When I’m trying to get my head around a topic, I often like to approach it somewhat diagonally: reading not just about the thing in question, but also about similar problems that have come up around the world.
So after briefly writing about the issue of forced population transfer in Gaza a few weeks ago, I picked up “Making Minorities History” by Matthew Frank, a historian at Leeds University in England.
In the early 20th century, Frank writes, governments in Europe became convinced that “population transfers” — a euphemistic term for forcibly expelling minority groups to the countries they supposedly “belonged” to because of their backgrounds — were a way to prevent and resolve wars.
Many of the people who were enamored of population transfer in Europe later came to support the establishment of Israel as a Jewish homeland, because they either wanted to remove them as a minority within Europe or thought that doing so was the best way to ensure their safety.
That immediately reminded me of chilling passages in “A Life of Contrasts,” the autobiography of Diana Mosley, a leading member of Britain’s early-20th-century fascist movement as well as a friend of Adolf Hitler’s. Although she wrote the book in 1977, long after the horrors of the Holocaust had become known, Mosley still insisted that the real problem was that not enough of Europe’s minorities had been transferred to other countries.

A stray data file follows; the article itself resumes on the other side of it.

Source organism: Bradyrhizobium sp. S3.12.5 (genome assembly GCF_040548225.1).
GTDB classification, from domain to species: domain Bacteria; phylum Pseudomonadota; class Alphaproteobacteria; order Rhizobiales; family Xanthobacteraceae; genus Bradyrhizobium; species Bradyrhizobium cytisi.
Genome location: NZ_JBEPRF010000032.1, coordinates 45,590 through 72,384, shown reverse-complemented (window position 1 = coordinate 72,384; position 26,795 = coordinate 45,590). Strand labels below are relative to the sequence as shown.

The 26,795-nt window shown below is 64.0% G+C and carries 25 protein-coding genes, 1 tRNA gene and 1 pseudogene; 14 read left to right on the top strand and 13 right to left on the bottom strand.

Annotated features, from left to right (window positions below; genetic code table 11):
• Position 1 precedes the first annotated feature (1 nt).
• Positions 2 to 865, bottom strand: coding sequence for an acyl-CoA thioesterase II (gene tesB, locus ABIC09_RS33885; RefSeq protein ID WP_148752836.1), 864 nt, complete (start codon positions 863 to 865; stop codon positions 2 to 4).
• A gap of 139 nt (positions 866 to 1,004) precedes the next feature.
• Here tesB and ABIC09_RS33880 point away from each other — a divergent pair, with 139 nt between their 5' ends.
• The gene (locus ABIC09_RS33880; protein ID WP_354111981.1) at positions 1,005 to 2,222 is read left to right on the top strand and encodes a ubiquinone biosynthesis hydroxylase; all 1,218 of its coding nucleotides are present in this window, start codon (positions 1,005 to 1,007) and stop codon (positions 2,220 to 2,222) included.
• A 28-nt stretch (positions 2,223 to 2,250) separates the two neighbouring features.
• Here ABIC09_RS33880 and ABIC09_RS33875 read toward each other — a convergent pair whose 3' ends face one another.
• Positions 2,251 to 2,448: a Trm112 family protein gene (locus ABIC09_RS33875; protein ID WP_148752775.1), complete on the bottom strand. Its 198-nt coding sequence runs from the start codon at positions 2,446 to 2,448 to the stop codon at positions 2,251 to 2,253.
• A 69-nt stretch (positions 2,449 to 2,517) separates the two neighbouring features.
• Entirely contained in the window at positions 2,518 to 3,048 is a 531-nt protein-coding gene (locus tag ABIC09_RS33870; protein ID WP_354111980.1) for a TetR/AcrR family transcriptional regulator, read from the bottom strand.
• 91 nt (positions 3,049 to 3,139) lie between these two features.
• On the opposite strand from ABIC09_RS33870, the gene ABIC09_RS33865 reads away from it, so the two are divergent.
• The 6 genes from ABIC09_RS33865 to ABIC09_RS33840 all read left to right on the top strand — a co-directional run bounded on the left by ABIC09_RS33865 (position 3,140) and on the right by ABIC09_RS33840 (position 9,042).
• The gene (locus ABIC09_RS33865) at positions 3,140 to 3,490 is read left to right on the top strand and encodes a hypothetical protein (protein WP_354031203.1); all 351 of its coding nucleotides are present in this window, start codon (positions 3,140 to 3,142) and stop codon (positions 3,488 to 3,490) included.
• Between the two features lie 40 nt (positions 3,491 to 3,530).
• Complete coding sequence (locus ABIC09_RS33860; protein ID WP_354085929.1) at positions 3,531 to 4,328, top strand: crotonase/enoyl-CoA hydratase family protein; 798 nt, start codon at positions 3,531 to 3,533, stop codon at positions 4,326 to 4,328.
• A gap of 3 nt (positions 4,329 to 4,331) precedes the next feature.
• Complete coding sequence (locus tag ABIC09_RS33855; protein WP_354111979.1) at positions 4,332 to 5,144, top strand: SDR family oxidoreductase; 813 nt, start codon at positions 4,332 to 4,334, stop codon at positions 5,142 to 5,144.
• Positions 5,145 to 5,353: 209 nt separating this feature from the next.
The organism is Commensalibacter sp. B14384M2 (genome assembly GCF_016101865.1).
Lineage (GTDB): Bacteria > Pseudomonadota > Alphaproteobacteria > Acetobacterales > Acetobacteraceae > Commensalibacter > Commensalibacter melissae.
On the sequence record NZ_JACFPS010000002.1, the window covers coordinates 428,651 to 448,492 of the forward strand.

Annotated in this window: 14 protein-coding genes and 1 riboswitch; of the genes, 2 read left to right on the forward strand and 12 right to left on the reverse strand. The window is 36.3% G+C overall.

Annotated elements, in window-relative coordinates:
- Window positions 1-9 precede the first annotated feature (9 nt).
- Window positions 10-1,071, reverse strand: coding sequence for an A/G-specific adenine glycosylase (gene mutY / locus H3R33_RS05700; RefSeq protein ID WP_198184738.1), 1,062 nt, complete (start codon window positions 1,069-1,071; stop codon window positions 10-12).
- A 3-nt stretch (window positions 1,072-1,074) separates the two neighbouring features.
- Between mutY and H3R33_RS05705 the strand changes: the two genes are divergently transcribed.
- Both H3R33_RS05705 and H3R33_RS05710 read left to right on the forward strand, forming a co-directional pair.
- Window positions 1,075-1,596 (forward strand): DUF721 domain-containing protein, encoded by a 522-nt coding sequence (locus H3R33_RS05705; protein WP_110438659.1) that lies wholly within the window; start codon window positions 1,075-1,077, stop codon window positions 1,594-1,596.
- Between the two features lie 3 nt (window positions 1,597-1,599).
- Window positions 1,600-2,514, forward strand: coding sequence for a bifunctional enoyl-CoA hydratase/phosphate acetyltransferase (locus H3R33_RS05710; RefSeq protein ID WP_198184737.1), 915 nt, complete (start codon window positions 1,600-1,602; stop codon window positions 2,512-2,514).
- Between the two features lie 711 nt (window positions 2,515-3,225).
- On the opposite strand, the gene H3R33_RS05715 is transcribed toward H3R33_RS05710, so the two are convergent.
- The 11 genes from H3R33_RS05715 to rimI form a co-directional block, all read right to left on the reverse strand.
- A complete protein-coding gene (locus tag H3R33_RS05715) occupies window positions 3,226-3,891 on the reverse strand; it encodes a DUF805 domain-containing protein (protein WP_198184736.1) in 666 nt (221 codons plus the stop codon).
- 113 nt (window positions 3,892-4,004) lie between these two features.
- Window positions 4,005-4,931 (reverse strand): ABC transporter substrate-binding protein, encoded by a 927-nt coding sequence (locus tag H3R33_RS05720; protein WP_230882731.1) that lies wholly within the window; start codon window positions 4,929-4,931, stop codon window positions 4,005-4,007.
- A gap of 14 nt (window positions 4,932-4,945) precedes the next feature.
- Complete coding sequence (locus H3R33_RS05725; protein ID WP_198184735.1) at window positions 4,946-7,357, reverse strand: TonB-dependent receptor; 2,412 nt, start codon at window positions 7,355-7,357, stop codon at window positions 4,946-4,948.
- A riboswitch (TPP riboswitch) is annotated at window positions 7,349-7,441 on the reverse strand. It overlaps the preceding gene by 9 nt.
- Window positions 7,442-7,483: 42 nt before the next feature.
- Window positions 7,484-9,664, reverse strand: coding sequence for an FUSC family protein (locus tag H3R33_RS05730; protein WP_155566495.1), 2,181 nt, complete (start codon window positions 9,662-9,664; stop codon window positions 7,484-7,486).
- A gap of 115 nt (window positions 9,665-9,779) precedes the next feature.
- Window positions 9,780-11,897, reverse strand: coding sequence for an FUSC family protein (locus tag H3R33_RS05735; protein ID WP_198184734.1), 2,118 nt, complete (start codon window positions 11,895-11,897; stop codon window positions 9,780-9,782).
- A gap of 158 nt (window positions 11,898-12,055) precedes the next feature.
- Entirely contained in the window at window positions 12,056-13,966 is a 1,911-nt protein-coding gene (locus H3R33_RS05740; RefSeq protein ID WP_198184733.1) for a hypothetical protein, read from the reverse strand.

That included Jewish people: She lamented that wealthy “world Jewry” had failed to “accommodate” them, by which she seemed to mean paying to move them from Europe to some unspecified territory.
After all that darkness, I needed something lighter. Reading “The Tummy Trilogy,” Calvin Trillin’s three books about food and family, felt like a series of tiny mental vacations. Next up: “The Upstairs Delicatessen,” by my Times colleague Dwight Garner, a memoir about “eating, reading, reading about eating, and reading while eating,” which I hope will be a similar experience.
Reader responses: Books that you recommend
Yousuf, a reader in Princeton, N.J., recommends “Justice for Some: Law and the Question of Palestine” by Noura Erakat:
“Justice for Some” brilliantly deals with the question of international law in the Palestinian context, including its role, limits and the power asymmetries involved.
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